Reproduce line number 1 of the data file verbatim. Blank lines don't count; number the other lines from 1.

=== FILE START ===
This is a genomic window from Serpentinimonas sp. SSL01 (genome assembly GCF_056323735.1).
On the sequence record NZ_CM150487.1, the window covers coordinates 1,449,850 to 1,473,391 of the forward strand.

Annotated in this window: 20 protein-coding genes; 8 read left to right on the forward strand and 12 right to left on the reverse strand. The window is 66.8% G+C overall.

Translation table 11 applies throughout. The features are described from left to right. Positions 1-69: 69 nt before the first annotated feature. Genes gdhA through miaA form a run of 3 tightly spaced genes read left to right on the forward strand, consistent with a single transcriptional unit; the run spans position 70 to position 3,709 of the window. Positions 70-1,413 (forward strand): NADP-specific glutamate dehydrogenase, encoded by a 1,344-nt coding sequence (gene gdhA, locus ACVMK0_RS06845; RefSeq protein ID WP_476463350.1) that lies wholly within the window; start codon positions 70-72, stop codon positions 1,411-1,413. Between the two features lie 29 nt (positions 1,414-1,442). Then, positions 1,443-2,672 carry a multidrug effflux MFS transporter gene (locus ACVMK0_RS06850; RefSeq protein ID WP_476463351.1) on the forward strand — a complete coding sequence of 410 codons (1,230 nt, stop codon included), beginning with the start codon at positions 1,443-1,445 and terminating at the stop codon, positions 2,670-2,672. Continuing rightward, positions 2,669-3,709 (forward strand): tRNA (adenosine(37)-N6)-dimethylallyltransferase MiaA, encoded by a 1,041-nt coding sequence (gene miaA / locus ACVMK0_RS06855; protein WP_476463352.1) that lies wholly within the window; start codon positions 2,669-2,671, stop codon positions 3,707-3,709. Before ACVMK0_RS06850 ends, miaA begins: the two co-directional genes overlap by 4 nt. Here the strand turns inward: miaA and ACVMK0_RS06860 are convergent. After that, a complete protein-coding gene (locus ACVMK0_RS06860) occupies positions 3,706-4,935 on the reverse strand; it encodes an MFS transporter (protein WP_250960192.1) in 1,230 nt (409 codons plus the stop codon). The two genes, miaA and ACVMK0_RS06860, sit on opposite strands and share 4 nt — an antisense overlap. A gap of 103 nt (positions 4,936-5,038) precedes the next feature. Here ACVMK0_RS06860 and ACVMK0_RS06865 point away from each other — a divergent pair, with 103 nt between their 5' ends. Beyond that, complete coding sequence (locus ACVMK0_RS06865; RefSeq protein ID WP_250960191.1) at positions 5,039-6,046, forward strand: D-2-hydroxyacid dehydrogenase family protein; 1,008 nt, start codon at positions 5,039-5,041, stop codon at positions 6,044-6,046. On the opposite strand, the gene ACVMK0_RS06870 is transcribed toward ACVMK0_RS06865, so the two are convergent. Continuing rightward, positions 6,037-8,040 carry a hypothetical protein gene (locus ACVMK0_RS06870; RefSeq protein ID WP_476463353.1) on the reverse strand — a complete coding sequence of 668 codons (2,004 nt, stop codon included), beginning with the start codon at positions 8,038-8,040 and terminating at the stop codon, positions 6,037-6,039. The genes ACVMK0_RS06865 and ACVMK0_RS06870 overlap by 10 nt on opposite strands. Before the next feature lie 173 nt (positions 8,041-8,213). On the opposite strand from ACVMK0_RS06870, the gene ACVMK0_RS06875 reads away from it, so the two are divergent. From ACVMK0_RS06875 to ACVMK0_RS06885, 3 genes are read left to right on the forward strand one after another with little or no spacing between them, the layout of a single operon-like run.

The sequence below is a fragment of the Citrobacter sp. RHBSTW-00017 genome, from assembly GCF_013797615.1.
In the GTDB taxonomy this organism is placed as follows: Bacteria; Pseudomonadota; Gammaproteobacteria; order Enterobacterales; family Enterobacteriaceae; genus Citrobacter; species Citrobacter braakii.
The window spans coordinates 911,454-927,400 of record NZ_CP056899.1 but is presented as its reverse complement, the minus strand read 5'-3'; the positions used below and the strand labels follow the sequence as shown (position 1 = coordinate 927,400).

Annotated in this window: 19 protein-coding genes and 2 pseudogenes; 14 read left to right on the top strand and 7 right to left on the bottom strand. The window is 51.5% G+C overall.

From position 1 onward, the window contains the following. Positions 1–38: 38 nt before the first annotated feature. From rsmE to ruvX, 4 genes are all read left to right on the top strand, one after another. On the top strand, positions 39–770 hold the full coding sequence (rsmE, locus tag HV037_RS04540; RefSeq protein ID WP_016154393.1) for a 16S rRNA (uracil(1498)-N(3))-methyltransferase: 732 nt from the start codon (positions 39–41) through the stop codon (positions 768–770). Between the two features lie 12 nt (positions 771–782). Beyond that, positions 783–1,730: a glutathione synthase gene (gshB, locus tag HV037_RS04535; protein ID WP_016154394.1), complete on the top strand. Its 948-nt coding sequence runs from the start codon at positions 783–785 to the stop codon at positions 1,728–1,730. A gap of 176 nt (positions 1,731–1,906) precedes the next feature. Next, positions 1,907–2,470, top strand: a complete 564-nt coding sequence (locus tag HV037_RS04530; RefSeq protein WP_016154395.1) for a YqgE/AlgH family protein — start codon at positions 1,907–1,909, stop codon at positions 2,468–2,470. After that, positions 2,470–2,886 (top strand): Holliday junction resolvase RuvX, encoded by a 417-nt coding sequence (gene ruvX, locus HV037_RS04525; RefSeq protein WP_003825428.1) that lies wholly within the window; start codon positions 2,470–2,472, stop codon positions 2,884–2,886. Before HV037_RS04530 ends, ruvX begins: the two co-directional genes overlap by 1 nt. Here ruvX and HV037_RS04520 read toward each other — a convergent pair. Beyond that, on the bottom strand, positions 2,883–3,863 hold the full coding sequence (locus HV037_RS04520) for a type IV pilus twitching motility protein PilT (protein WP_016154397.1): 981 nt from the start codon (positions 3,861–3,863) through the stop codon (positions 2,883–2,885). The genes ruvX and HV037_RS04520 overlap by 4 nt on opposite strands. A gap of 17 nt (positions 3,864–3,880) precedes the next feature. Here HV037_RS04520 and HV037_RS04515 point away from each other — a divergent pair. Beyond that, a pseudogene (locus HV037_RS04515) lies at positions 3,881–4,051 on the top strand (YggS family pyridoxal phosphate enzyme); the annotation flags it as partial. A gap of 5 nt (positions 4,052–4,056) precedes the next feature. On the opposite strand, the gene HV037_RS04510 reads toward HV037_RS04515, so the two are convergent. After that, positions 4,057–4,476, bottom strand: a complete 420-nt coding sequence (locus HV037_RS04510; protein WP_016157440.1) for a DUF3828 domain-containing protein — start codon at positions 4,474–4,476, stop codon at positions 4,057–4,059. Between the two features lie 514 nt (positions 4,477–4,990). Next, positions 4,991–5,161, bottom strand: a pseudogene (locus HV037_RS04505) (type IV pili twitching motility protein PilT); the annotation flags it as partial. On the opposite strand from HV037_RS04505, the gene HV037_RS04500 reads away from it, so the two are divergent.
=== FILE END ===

This is a genomic window from Serpentinimonas sp. SSL01 (genome assembly GCF_056323735.1).